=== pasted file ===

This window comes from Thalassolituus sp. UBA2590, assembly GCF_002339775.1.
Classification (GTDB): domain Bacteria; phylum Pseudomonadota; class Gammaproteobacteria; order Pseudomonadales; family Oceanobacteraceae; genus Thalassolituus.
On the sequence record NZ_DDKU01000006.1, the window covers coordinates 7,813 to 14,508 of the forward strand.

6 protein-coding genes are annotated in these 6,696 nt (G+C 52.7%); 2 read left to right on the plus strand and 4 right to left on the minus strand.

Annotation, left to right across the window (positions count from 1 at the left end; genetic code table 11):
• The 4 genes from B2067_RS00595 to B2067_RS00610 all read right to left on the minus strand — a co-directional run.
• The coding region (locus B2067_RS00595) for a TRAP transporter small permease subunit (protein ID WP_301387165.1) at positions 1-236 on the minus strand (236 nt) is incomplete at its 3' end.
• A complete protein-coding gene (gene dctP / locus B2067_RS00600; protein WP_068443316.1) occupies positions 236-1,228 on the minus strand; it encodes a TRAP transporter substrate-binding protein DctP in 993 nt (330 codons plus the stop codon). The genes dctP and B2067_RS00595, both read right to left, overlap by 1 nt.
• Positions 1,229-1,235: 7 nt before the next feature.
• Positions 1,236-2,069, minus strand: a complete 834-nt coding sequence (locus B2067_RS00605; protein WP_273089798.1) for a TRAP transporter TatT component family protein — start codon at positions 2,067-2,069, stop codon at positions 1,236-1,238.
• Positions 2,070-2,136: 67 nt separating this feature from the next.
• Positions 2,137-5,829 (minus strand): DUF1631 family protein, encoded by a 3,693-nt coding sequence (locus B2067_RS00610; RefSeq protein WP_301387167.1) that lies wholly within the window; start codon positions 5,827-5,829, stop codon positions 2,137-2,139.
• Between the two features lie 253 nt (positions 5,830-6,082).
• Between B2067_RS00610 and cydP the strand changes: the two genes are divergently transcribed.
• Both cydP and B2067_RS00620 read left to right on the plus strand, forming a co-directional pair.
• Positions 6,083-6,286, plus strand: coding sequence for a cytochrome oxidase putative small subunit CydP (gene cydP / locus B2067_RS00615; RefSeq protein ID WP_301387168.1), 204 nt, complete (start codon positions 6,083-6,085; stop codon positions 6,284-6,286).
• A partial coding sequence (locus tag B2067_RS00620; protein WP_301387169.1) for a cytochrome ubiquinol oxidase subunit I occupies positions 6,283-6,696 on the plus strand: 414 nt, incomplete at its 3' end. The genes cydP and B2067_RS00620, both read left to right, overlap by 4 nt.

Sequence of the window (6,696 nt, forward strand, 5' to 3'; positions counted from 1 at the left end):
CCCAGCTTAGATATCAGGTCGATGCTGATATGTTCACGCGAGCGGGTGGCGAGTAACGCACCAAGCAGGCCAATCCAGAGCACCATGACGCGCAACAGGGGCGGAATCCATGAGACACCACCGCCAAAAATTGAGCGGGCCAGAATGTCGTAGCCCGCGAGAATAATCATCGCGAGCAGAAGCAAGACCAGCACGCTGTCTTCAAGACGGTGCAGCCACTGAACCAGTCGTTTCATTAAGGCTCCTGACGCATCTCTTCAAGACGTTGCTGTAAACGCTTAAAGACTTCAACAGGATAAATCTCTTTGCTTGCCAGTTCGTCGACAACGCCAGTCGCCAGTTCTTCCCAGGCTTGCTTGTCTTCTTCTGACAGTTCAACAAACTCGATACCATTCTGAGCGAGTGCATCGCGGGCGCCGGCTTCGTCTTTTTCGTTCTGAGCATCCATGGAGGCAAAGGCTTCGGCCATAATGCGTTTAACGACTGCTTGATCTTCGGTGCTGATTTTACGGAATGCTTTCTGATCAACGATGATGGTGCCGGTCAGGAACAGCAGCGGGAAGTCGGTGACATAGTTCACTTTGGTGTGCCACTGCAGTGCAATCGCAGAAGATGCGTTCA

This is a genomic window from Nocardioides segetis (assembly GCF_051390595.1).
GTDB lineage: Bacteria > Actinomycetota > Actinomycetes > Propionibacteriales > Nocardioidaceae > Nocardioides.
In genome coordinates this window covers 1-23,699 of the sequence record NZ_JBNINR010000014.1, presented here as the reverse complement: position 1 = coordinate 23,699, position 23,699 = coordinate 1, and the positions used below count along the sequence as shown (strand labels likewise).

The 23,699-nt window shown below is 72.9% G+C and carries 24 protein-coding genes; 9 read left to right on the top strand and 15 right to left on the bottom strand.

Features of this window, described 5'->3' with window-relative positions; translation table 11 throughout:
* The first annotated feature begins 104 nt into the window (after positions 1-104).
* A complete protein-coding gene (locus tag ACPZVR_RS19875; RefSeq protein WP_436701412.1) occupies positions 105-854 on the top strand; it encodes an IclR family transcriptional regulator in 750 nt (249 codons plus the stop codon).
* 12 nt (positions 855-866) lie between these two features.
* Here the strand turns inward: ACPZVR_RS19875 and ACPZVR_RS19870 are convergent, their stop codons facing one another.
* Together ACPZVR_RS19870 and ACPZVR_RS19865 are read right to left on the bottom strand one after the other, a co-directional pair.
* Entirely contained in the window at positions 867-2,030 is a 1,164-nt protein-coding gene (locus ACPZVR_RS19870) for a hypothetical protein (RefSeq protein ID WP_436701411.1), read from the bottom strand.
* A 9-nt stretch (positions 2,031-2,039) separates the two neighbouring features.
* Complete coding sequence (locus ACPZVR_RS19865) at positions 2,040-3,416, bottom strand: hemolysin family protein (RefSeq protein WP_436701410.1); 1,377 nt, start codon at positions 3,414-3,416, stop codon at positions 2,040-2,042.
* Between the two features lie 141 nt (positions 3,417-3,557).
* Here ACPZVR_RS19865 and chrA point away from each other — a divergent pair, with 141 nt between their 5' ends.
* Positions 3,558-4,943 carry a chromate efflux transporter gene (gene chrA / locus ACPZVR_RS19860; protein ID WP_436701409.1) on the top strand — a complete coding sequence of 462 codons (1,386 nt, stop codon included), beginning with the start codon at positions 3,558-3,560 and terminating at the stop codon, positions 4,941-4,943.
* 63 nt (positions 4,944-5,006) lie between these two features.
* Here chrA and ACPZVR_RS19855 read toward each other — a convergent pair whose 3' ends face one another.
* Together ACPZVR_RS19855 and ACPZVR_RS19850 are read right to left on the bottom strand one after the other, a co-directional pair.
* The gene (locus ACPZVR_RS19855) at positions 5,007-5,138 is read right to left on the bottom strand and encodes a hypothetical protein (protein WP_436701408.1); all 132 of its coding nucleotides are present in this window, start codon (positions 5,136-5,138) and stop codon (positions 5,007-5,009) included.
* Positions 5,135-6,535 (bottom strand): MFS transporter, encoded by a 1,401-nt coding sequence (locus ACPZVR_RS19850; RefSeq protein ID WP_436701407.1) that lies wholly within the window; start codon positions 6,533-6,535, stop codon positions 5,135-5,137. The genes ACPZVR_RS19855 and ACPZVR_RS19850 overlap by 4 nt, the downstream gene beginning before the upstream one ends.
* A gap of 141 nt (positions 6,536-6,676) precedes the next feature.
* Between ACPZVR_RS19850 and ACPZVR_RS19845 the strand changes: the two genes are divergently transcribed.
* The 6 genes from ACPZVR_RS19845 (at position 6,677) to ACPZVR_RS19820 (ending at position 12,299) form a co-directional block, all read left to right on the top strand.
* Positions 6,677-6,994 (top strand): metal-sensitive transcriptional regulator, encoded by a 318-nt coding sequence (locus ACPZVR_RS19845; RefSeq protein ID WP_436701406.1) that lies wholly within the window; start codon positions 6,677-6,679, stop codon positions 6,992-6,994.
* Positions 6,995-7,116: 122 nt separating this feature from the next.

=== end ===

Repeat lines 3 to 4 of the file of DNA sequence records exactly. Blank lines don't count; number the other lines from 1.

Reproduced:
On the sequence record NZ_DDKU01000006.1, the window covers coordinates 7,813 to 14,508 of the forward strand.

6 protein-coding genes are annotated in these 6,696 nt (G+C 52.7%); 2 read left to right on the plus strand and 4 right to left on the minus strand.